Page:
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Is there any reason why I would want to have

iptables -A INPUT -j REJECT

instead of

iptables -A INPUT -j DROP
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4 Answers 4

up vote 30 down vote accepted

As a general rule, use REJECT when you want the other end to know the port is unreachable' use DROP for connections to hosts you don't want people to see.

Usually, all rules for connections inside your LAN should use REJECT. For the Internet, With the exception of ident on certain servers, connections from the Internet are usually DROPPED.

Using DROP makes the connection appear to be to an unoccupied IP address. Scanners may choose not to continue scanning addresses which appear unoccupied. Given that NAT can be used to redirect a connection on the firewall, the existence of a well known service does not necessarily indicate the existence of a server on an address.

Ident should be passed or rejected on any address providing SMTP service. However, use of Ident look-ups by SMTP serves has fallen out of use. There are chat protocols which also rely on a working ident service.

EDIT: When using DROP rules: - UDP packets will be dropped and the behavior will be the same as connecting to an unfirewalled port with no service. - TCP packets will return an ACK/RST which is the same response that an open port with no service on it will respond with. Some routers will respond with and ACK/RST on behalf of servers which are down.

When using REJECT rules an ICMP packet is sent indicating the port is unavailable.

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This is not true. Even when the rule says "DROP" the system will still reply to the incoming packet with a TCP SYN/ACK as if it was open. To truly drop a packet, the system needs to reply with a TCP RST/ACK - for which there is no firewall rule. As such, the best firewalling setup is one where only selected ports are forwarded. Your DROP rule will advertise your firewall and port-scanners will know that you are firewalling something and keep hammering you in the hopes of catching your firewall down. –  Dagelf Jan 3 at 6:02
    
@Dagelf See my edit. The RST/ACK does not indicate to scanners that you are firewalling anything. While some hackers may continue to probe after this response, that should be based on knowing your services not the firewall response. It definitely dropped the number and length of scans I experience. –  BillThor Jan 4 at 13:43
    
My point is, it is detectable from outside whether you are firewalling something or not because of the mere fact that your TCP stack behaves different when you DROP than to when you don't have a service running in the first place! –  Dagelf Feb 25 at 15:49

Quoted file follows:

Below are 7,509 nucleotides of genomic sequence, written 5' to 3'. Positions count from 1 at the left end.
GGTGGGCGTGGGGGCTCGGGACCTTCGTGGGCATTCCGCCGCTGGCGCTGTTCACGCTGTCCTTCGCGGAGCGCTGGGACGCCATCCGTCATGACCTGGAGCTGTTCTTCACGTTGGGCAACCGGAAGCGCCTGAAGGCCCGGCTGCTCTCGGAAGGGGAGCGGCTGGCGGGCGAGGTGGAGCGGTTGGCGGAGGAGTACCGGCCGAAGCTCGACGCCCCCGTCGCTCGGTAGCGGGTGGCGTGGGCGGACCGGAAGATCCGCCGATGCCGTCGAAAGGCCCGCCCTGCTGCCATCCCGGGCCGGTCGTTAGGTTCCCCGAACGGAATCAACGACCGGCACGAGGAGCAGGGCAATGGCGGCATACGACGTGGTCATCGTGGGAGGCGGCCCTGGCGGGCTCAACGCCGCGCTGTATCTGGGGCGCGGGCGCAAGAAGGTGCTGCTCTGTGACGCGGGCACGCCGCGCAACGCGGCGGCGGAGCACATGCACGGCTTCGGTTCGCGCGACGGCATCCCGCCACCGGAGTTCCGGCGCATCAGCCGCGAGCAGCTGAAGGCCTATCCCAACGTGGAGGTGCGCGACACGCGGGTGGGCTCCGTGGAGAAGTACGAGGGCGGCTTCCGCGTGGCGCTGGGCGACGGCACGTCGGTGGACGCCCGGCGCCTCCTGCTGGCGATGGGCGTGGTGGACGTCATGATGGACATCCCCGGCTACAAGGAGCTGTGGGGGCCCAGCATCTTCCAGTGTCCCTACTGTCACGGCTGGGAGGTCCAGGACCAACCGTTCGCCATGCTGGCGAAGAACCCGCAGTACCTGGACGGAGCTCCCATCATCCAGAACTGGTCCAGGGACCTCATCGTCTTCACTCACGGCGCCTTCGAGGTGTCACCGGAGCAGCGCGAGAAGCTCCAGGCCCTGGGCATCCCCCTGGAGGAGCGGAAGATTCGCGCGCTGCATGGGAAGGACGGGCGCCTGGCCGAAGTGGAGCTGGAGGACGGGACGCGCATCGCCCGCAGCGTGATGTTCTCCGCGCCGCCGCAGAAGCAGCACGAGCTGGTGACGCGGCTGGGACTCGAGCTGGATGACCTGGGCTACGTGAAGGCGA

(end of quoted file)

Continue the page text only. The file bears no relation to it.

@Dagelf I have seen all three responses in cases where a server was not available. None of the responses necessarily indicate a server is at the address. DROP is the response which is least helpful to a scanner. –  BillThor Feb 26 at 1:30
    
Doesn't alter the fact that there are botnets capitalizing on the difference and monitoring your ports as a consequence. –  Dagelf Feb 27 at 14:08

The difference is that the REJECT target sends a reject response to the source, while the DROP target sends nothing.

This can be useful e.g. for the ident service. If you use REJECT then the clients doesn't need to wait for timeout.

More about this: http://www.linuxtopia.org/Linux_Firewall_iptables/x4550.html

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1  
The DROP target doesn't send nothing. Check my comment on the accepted answer and go research the topic yourself if you are interested in the details! –  Dagelf Feb 25 at 15:50

Usually, you want to ignore probes from attackers to certain ports, by which I mean you do not want to send back 'connection refused'. 'Connection refused' means: 'there is a server here', and possibly gives away more information, whereas dropping a packet doesn't give away clues about software versions, possible vulnerabilities or even the fact that a server is listening at you IP.

The above is one of the main reasons to use DROP instead of REJECT.

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Even when the rule says "DROP" the system will still reply to the incoming packet with a TCP SYN/ACK as if it was open. To truly drop a packet, the system needs to reply with a TCP RST/ACK - for which there is SURPRISE! no firewall rule.

Your DROP rule will advertise your firewall and port-scanners will know that you are firewalling something and keep hammering you in the hopes of catching your firewall down. (This is now nmap can report "filtered" instead of "closed" for example.)

As such, the best firewalling setup is one where a dedicated device sits on the internet and only selected ports are forwarded.

If you really want to be nasty, you can TARPIT tcp connections, which sets the TCP Window to 0 so that no data can get transferred after the connection is opened, ignoring requests to close the connection, meaning the scanner has to wait for the connection timeout to occur.

But it's trivial for an attacker to detect this and make his timeout very short - so all things considered, you're probably best off just using REJECT - or putting a dedicated port forwarding device between you and the internet.

Or just running services on your internet-facing machines that do not require firewalling.

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